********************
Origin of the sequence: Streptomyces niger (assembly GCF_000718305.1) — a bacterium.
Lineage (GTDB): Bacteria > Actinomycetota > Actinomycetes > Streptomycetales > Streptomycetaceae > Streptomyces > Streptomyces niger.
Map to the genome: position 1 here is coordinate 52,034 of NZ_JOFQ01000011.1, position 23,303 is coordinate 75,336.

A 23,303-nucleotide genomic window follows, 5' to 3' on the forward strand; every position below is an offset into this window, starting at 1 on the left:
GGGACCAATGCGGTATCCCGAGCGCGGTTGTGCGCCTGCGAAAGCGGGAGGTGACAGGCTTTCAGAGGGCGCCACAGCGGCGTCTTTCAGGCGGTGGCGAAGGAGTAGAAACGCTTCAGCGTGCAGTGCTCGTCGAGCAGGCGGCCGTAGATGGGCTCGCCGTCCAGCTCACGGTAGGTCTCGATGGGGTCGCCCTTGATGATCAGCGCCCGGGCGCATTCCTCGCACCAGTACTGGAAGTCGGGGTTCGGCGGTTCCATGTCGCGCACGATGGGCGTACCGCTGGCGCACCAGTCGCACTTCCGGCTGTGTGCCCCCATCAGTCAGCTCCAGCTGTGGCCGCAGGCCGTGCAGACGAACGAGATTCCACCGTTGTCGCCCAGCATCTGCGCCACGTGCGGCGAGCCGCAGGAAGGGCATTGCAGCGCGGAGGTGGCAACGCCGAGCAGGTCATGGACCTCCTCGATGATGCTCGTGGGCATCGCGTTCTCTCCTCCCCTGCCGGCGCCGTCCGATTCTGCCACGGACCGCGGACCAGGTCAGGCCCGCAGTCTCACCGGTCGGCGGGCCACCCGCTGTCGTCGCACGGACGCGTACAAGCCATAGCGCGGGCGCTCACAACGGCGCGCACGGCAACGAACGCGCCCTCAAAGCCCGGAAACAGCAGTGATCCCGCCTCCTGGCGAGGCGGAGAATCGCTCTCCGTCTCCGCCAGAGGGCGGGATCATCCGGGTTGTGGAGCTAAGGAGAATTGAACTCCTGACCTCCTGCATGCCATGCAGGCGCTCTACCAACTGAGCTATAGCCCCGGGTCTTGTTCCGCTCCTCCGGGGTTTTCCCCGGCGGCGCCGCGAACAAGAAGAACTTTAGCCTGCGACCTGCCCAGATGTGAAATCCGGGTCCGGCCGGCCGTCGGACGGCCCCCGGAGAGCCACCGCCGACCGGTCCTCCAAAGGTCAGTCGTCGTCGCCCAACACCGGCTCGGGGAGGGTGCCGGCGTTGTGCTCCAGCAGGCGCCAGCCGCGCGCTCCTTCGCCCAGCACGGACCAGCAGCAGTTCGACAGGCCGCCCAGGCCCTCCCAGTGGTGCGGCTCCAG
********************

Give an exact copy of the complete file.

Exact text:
Origin of the sequence: Streptomyces niger (assembly GCF_000718305.1) — a bacterium.
Lineage (GTDB): Bacteria > Actinomycetota > Actinomycetes > Streptomycetales > Streptomycetaceae > Streptomyces > Streptomyces niger.
Map to the genome: position 1 here is coordinate 52,034 of NZ_JOFQ01000011.1, position 23,303 is coordinate 75,336.

A 23,303-nucleotide genomic window follows, 5' to 3' on the forward strand; every position below is an offset into this window, starting at 1 on the left:
GGGACCAATGCGGTATCCCGAGCGCGGTTGTGCGCCTGCGAAAGCGGGAGGTGACAGGCTTTCAGAGGGCGCCACAGCGGCGTCTTTCAGGCGGTGGCGAAGGAGTAGAAACGCTTCAGCGTGCAGTGCTCGTCGAGCAGGCGGCCGTAGATGGGCTCGCCGTCCAGCTCACGGTAGGTCTCGATGGGGTCGCCCTTGATGATCAGCGCCCGGGCGCATTCCTCGCACCAGTACTGGAAGTCGGGGTTCGGCGGTTCCATGTCGCGCACGATGGGCGTACCGCTGGCGCACCAGTCGCACTTCCGGCTGTGTGCCCCCATCAGTCAGCTCCAGCTGTGGCCGCAGGCCGTGCAGACGAACGAGATTCCACCGTTGTCGCCCAGCATCTGCGCCACGTGCGGCGAGCCGCAGGAAGGGCATTGCAGCGCGGAGGTGGCAACGCCGAGCAGGTCATGGACCTCCTCGATGATGCTCGTGGGCATCGCGTTCTCTCCTCCCCTGCCGGCGCCGTCCGATTCTGCCACGGACCGCGGACCAGGTCAGGCCCGCAGTCTCACCGGTCGGCGGGCCACCCGCTGTCGTCGCACGGACGCGTACAAGCCATAGCGCGGGCGCTCACAACGGCGCGCACGGCAACGAACGCGCCCTCAAAGCCCGGAAACAGCAGTGATCCCGCCTCCTGGCGAGGCGGAGAATCGCTCTCCGTCTCCGCCAGAGGGCGGGATCATCCGGGTTGTGGAGCTAAGGAGAATTGAACTCCTGACCTCCTGCATGCCATGCAGGCGCTCTACCAACTGAGCTATAGCCCCGGGTCTTGTTCCGCTCCTCCGGGGTTTTCCCCGGCGGCGCCGCGAACAAGAAGAACTTTAGCCTGCGACCTGCCCAGATGTGAAATCCGGGTCCGGCCGGCCGTCGGACGGCCCCCGGAGAGCCACCGCCGACCGGTCCTCCAAAGGTCAGTCGTCGTCGCCCAACACCGGCTCGGGGAGGGTGCCGGCGTTGTGCTCCAGCAGGCGCCAGCCGCGCGCTCCTTCGCCCAGCACGGACCAGCAGCAGTTCGACAGGCCGCCCAGGCCCTCCCAGTGGTGCGGCTCCAG